At university I learnt that everybody, except maybe the Hottentots and Bushman had entered the country in the last five hundred years. My Spanish friends though this a very short time, reminding me of the two thousand years of their nationhood, interrupted for nearly five hundred years by foreign domination, during which time many Spaniards were the oppressed indigenous peoples, until they threw off the foreign yoke.

I spent twenty years in the United States. For many of those happy years I lived and worked in New Mexico where the Indian groups are a significant sector of the population. I worked with Hopi and Navaho engineers to remediate and stabilize old uranium mill tailings piles. And we all worked with Hispanic populations that were farming in northern New Mexico when the Puritans arrived on the eastern shores.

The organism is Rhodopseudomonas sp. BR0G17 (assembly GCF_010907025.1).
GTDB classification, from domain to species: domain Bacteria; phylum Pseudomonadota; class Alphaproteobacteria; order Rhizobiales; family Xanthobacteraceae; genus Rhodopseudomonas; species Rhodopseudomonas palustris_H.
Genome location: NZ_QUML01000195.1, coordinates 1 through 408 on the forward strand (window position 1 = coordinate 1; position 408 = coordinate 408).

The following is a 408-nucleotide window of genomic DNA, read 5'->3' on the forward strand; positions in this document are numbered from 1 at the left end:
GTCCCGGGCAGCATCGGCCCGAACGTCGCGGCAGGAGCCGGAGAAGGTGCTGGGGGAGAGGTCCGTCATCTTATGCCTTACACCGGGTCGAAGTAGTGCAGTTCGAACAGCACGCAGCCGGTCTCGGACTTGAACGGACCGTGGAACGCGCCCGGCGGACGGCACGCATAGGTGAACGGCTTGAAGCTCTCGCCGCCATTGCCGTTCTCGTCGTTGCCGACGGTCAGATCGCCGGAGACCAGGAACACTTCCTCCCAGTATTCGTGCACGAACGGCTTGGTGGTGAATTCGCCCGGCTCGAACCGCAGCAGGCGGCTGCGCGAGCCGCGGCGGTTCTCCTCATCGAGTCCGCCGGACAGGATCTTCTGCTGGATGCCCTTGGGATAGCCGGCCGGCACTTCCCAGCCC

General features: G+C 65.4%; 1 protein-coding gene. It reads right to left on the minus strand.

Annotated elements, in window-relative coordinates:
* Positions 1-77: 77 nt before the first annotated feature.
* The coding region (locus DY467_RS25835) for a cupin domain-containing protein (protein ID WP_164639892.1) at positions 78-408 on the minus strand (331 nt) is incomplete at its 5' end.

My son was born in Africa; the forth or fifth generation to live there. A typical American university student, he decided to visit the pretty girl in the financial aid office when he saw an announcement offering money for African-American students. He boldly announced his application, and she equally boldly told him the support was for blacks not whites. Words do count. To his credit, he got a date. To her credit, she arranged more money for him via the ROTC which is color-blind. He got a degree in political science and now is a navy man.

Then back to retirement in Canada where all of a sudden these new uses for words bombarded me. I confess until I returned a year ago to Vancouver, I had never heard the word Aborigine applied to any but an Australian, or used by Darwin in his writings to refer to the folk he saw on his voyage. And I cannot recall every hearing the term indigenous applied other than in biology. I love words and their changing meanings and shades as much as anybody, so I decided to use this article as a chance to examine new verbal vistas. I was prompted by the writings of Christopher Cornish that hit my desk and which I reproduce in the following section. And I was prompted by reading on this site, that the Squamish community/nation claims the land on which my house (mortgage paid off) is situated.